The age of every building in New York City

A programmer in San Francisco merged two sets of data to create one of the most impressive visualizations in recent memory: Every building in the city of New York, colored by the era in which it was built.

America's favorite porn [NSFW]

The adult site Pornhub (which does what it says on the tin) figured out what porn Americans in every state liked the most. That is a more interesting map than the chart above, which shows the states that spent the most time on the site (do you need a hobby, Mississippi?) — but it also contains language that might make some people a bit uncomfortable. Because it is about porn.

The other Earth-like planets we know about

Another great Times interactive, this one shows each of the 150 Earth-like planets that have been discovered by NASA's Kepler mission — their size, their orbits, their temperatures. It's pure data, just representations, but it's still enormously suggestive of what could be.

Lebron James' Game 7 Shots

Drew Sheppard made one of the most impressive sports visualizations of the year, overlaying every single shot taken by the Heat's Lebron James in the last game of the NBA finals. It's 60 minutes presented in 10 important seconds. Yahoo has more on the image.

How much various people make in one minute

Speaking of professional basketball players, CNN Money's interactive video shows the relative earnings of various people and occupations over the course of 60 seconds. If you are not Kobe Bryant, this will be humbling.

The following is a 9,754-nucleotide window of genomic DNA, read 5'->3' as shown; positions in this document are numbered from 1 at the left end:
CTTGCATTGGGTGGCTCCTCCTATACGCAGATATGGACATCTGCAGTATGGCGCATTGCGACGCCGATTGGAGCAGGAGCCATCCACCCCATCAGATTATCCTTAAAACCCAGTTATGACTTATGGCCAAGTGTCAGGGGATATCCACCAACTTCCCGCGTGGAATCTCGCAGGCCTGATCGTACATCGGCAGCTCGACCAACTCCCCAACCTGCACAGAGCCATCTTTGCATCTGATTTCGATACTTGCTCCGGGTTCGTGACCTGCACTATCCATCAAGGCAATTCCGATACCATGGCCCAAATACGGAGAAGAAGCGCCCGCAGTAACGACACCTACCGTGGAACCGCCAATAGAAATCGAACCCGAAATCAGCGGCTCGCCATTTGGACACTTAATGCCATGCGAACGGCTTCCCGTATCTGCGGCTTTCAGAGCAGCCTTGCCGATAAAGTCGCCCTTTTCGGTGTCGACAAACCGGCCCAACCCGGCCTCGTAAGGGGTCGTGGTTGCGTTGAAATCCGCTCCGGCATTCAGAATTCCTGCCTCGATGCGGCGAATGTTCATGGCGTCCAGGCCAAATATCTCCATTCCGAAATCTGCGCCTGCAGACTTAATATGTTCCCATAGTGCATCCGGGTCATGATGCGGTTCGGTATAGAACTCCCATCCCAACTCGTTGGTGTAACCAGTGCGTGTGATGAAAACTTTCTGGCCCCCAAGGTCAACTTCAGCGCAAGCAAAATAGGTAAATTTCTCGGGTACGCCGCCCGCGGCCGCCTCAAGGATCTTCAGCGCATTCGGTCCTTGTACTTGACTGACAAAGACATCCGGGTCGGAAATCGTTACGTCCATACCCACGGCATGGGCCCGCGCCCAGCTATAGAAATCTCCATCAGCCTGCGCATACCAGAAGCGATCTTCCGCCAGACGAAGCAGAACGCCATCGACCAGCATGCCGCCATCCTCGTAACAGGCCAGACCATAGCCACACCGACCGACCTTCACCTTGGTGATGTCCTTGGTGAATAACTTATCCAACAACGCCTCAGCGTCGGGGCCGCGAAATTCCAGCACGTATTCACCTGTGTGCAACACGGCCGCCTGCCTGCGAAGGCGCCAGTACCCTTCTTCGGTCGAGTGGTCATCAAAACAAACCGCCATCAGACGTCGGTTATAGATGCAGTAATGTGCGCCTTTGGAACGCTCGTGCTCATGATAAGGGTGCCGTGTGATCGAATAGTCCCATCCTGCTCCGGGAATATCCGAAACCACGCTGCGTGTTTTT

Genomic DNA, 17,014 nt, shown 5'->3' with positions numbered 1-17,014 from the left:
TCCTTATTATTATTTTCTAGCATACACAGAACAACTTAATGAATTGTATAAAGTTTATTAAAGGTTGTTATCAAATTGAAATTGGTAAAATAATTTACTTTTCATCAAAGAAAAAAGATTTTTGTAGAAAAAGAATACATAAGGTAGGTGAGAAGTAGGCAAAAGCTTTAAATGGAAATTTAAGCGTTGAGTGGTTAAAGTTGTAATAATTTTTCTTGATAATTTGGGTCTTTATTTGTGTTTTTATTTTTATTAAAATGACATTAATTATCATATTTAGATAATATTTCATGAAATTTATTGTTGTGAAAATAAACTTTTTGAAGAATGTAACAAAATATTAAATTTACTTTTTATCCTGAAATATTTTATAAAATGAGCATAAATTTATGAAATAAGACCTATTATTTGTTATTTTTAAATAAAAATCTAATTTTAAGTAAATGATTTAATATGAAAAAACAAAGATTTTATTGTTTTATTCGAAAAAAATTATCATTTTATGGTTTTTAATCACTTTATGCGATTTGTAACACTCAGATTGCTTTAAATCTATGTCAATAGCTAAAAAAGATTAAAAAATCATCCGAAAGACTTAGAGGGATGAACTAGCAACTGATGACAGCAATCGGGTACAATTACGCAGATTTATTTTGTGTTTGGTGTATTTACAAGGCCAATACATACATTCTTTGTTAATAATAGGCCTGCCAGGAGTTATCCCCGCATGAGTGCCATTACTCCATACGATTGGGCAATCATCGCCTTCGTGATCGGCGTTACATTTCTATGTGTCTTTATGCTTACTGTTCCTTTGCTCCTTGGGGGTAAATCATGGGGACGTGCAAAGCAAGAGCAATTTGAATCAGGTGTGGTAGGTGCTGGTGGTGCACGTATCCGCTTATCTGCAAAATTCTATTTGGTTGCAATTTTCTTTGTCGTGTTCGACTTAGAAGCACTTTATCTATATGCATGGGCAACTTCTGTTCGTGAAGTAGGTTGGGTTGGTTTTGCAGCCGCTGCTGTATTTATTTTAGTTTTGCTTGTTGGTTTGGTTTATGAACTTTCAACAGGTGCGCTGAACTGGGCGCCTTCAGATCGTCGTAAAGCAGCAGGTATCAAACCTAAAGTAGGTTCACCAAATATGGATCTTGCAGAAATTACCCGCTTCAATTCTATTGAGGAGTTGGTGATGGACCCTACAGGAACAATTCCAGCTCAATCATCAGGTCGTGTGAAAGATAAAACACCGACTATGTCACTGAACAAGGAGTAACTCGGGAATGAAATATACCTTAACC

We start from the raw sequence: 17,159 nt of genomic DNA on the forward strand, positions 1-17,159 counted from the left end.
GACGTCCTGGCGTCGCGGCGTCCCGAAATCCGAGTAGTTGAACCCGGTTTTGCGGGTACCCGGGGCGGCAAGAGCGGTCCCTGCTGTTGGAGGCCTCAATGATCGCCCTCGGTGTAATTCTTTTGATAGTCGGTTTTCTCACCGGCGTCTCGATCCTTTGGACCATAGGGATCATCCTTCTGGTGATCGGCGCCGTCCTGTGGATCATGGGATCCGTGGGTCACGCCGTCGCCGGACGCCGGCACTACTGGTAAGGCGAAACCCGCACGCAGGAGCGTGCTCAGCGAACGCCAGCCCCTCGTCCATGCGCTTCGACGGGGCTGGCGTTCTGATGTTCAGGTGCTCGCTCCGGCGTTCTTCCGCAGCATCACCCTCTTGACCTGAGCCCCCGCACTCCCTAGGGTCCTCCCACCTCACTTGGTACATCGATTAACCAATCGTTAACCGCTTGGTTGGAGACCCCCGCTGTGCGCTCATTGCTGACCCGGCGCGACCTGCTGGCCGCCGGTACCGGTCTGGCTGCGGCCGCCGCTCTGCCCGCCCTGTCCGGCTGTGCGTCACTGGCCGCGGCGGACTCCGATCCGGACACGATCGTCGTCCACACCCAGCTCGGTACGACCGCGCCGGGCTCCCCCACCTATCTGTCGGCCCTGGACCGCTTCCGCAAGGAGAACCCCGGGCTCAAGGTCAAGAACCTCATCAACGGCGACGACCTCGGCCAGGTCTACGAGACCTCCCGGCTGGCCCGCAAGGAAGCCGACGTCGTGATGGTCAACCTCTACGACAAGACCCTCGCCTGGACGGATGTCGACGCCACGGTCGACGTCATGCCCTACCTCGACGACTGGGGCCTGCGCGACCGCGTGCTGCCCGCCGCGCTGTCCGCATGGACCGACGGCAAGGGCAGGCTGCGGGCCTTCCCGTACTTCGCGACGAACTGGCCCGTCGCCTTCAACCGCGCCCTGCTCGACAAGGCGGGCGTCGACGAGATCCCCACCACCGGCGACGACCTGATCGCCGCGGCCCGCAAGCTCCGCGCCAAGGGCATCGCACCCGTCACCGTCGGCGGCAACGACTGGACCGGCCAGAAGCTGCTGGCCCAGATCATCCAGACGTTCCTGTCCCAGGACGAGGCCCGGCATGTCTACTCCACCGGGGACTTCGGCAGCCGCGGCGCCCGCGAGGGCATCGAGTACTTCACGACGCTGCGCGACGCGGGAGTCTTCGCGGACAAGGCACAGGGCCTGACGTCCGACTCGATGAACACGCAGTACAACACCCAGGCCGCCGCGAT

Wired's breakdown of Food Network recipes

Wired magazine decided it wanted to run an experiment in scraping content off the web. So Dylan Fried created a script that pulled in information from Food Network's 49,000-plus recipes, building a variety of beautiful graphics with the resulting data.

Hat-tip, Stephen Lurie.

The best from The Wire

The Wire is a news site, so our interactives and charts and what-have-yous tend to focus on what's happening in the moment. But we still get to explore most interesting things.

The spread of gay marriage

The most remarkable thing about this image (which is our May 14th version) is that we had to update it half-a-dozen times over the course of the year as gay marriage spread to more and more states. (We did something similar for the spread of legal marijuana.)

All of the Obama conspiracy theories

We created this graphic (zoomed-in version here) to try and categorize the various theories about why or how President Obama was purportedly involved in scandals. The premise at the heart of each? That Obama hates America.

America's favorite Halloween candy

We used Twitter mentions to determine how America's favorite candy changed over the last five years. It tracks very closely to actual sales, for what it's worth.

The GOP civil war, mapped

Another one we had to update multiple times. In the wake of the government shutdown, we created this map of the two sides in the increasingly hostile civil war in the Republican Party.

The web's love affair with charts

This is how often an increasingly chart-obsessed internet has created posts dedicated to proving something "in one chart." We prefer long articles with multiple charts, ourselves.